Irlen Central England works with families, colleges, universities and government agencies across Britain and Europe. James travels extensively across Europe working with clients on the autistic spectrum.

In his spare time James enjoys spending time with his family and  grandchildren. He is a keen gardener and plays the piano.

BA (Hons) (University of Leicester)

BA (Hons) Cert Ed. (University of Birmingham)

Diploma in the Psychology and Education of Children with Special Needs (University of London)

James also holds an advanced qualification from the Irlen Institute for working within the autistic spectrum.


James Billett I first met in the summer of 2012 for an appointment to fit my tinted lenses to help me with learning difficulties and sensory perceptual disorders  that I have within my Autism “Fruit Salad”.

What I like about James is that he is very person centred and takes into account these important aspects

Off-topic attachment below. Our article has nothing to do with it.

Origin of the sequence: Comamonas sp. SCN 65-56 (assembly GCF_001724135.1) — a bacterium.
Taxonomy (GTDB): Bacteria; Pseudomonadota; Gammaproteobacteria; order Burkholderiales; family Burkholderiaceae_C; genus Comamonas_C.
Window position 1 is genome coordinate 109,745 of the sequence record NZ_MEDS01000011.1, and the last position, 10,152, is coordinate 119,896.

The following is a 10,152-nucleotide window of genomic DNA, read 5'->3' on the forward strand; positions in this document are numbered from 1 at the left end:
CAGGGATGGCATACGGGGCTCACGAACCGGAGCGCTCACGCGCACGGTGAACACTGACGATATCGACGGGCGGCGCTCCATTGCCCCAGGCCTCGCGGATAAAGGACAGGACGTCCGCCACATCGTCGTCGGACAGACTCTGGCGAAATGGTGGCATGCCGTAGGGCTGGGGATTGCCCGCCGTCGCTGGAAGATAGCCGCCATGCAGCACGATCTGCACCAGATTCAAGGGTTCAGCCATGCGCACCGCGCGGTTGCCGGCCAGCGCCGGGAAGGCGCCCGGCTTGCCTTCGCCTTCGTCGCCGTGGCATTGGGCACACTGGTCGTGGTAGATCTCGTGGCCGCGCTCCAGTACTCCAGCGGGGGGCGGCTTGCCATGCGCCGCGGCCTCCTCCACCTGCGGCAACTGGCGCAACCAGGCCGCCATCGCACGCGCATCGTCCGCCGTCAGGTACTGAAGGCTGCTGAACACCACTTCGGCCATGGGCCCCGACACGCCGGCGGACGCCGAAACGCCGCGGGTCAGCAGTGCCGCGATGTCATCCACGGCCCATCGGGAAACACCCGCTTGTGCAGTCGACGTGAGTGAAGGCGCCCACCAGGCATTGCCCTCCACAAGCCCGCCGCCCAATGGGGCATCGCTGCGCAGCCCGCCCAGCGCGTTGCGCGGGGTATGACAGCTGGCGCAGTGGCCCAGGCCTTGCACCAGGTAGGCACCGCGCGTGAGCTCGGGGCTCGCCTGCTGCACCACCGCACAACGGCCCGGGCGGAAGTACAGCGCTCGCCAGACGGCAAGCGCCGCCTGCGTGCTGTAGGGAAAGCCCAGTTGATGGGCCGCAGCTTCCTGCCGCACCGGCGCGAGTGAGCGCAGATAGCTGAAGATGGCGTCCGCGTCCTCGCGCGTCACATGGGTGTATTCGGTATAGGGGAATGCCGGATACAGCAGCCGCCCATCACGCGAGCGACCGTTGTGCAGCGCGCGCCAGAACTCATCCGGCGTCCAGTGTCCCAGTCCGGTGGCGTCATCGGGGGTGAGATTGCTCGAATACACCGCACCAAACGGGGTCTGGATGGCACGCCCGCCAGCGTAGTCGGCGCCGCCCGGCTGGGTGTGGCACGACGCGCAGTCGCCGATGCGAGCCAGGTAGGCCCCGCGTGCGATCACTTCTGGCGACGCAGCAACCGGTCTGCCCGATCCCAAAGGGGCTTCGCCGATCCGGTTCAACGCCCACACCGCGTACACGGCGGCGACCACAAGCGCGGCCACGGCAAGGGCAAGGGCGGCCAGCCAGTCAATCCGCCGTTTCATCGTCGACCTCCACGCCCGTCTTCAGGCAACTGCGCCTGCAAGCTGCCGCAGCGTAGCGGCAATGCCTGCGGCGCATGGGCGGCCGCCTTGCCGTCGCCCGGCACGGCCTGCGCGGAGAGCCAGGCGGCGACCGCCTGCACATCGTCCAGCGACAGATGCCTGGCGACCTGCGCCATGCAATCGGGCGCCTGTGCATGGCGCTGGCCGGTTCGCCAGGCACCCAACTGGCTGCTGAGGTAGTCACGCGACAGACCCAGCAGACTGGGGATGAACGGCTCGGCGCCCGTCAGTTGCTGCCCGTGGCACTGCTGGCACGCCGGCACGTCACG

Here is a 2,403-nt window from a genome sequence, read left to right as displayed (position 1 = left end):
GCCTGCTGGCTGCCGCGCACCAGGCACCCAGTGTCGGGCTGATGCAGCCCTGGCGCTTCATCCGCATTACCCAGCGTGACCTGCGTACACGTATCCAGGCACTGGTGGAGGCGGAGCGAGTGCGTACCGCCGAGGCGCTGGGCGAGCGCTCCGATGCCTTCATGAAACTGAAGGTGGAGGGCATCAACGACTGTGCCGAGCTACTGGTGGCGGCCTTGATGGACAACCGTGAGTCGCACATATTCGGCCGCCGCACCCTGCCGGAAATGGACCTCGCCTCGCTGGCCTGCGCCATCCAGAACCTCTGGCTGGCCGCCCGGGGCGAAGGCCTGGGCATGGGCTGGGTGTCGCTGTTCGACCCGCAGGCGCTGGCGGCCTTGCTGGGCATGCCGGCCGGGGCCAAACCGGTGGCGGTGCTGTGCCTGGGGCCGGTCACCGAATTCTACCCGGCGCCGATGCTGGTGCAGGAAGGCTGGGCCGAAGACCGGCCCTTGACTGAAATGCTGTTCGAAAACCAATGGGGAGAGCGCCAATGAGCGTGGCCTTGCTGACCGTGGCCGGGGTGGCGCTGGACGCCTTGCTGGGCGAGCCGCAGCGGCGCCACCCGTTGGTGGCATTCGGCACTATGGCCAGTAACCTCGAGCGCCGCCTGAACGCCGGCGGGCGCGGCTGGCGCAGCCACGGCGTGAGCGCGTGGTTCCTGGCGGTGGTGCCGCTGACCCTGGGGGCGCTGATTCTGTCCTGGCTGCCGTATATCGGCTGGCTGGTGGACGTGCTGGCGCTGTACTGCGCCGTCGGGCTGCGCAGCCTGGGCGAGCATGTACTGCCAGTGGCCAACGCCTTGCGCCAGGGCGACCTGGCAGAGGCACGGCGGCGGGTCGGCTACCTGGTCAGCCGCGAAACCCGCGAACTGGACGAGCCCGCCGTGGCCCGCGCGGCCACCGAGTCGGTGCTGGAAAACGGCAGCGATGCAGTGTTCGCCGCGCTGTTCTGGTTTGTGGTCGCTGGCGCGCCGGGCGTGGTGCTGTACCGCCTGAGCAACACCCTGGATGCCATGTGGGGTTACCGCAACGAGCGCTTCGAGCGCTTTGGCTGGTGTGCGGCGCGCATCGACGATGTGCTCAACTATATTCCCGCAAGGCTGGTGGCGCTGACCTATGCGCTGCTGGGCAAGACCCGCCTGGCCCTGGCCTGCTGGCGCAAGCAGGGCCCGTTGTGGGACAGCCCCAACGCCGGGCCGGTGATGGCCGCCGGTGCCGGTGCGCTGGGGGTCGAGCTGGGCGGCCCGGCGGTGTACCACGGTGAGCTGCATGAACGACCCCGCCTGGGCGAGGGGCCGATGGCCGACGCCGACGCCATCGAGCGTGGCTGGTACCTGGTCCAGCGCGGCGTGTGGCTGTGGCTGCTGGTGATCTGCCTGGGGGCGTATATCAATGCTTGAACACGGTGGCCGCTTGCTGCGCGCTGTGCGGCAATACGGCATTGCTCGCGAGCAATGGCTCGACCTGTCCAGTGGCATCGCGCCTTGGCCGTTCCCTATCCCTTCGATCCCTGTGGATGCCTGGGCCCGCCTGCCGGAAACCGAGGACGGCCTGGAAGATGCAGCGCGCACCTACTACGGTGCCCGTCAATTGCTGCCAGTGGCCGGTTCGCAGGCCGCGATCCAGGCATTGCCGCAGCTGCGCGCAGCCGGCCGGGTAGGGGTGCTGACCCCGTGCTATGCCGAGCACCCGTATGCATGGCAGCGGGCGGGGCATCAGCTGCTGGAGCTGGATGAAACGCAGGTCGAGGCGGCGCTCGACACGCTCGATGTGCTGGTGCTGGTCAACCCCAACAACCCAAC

• Communication Profile
  • Sensory Profile
  • Sensory Difficulties/Learning Difficulties
  • Information Processing

I feel this opens the doors for integration, empowerment and trust within the appointment and also honesty and connectivity to explore your issues and what best works for you. I believe that James has a lot to give through this very positive ethos.

Life Through A Kaleidoscope

Life Through A Kaleidoscope


James is also the co-author of Life Through A Kaleidoscope his knowledge, ethos, humanity, calmness and empowerment bring a crudical bonding and the “glue” between personal and professional points of view within the book, I could not of written this book without his knowledge this book is also inspired by the works of Donna Williams who has written extensively about Autism and sensory perceptual disorders.